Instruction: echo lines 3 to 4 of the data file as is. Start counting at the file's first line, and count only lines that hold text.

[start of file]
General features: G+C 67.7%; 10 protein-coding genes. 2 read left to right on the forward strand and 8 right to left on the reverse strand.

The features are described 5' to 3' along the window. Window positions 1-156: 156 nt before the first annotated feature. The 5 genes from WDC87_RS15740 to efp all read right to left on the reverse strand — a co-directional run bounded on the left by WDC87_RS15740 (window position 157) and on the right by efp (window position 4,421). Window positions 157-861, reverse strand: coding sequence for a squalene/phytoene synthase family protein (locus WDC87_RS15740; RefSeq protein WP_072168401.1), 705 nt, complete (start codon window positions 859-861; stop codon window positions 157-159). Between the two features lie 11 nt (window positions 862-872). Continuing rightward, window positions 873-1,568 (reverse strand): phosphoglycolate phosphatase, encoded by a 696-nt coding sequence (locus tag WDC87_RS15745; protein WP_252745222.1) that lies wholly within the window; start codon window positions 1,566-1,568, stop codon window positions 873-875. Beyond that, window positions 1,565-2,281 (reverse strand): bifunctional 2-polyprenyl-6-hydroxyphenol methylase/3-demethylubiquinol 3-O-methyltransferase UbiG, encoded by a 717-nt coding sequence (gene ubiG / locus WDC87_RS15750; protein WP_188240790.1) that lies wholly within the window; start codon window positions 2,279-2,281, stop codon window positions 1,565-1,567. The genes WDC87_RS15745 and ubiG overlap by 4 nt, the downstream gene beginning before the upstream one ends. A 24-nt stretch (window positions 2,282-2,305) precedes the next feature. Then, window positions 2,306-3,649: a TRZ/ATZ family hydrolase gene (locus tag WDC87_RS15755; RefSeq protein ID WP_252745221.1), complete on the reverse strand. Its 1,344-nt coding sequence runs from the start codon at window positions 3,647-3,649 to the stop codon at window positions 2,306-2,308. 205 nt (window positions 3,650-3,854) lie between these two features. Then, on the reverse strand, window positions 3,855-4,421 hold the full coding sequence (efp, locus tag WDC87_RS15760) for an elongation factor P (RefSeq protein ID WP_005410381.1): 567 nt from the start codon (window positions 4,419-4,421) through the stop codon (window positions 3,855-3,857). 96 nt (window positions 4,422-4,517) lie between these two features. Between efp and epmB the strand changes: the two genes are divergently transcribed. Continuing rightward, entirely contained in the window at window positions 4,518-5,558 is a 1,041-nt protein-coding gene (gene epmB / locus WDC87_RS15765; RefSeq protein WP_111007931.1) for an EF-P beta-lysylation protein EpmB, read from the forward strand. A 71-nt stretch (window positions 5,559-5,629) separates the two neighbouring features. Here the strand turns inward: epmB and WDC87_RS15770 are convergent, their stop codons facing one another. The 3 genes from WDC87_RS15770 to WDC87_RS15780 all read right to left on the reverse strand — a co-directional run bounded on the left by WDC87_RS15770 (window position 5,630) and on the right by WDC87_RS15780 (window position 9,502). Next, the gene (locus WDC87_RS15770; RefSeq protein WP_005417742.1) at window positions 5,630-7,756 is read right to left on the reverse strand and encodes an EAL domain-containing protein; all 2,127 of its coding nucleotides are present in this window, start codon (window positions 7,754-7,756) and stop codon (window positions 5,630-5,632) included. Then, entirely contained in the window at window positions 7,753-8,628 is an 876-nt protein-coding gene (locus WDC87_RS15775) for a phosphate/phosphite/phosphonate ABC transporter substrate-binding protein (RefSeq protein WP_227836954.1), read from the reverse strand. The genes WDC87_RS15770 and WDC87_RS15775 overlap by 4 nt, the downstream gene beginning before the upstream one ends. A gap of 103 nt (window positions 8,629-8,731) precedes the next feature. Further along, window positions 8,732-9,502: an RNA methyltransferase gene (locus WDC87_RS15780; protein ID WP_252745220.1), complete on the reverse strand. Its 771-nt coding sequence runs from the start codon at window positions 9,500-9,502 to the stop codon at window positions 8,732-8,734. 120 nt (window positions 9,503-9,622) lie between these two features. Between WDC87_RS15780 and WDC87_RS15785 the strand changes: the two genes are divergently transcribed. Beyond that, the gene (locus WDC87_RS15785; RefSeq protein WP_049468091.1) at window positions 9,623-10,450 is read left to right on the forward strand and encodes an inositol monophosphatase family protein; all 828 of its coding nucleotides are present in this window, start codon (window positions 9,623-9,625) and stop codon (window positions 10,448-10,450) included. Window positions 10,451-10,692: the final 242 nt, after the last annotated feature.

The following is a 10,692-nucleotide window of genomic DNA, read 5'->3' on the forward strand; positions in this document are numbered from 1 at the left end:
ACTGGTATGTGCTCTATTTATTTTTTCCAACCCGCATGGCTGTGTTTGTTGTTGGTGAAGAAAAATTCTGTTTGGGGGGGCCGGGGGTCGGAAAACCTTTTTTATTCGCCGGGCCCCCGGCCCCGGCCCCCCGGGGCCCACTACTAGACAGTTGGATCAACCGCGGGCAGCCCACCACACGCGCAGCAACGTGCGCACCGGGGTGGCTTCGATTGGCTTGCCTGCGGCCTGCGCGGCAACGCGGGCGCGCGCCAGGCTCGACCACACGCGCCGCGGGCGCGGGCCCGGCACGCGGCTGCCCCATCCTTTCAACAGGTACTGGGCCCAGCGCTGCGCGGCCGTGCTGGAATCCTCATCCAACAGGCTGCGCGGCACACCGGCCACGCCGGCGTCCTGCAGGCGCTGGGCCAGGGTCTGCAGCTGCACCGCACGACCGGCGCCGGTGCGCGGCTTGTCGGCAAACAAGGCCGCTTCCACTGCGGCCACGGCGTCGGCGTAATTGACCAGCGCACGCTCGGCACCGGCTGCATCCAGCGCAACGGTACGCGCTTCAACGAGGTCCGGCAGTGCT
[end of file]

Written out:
The following is a 10,692-nucleotide window of genomic DNA, read 5'->3' on the forward strand; positions in this document are numbered from 1 at the left end:
ACTGGTATGTGCTCTATTTATTTTTTCCAACCCGCATGGCTGTGTTTGTTGTTGGTGAAGAAAAATTCTGTTTGGGGGGGCCGGGGGTCGGAAAACCTTTTTTATTCGCCGGGCCCCCGGCCCCGGCCCCCCGGGGCCCACTACTAGACAGTTGGATCAACCGCGGGCAGCCCACCACACGCGCAGCAACGTGCGCACCGGGGTGGCTTCGATTGGCTTGCCTGCGGCCTGCGCGGCAACGCGGGCGCGCGCCAGGCTCGACCACACGCGCCGCGGGCGCGGGCCCGGCACGCGGCTGCCCCATCCTTTCAACAGGTACTGGGCCCAGCGCTGCGCGGCCGTGCTGGAATCCTCATCCAACAGGCTGCGCGGCACACCGGCCACGCCGGCGTCCTGCAGGCGCTGGGCCAGGGTCTGCAGCTGCACCGCACGACCGGCGCCGGTGCGCGGCTTGTCGGCAAACAAGGCCGCTTCCACTGCGGCCACGGCGTCGGCGTAATTGACCAGCGCACGCTCGGCACCGGCTGCATCCAGCGCAACGGTACGCGCTTCAACGAGGTCCGGCAGTGCT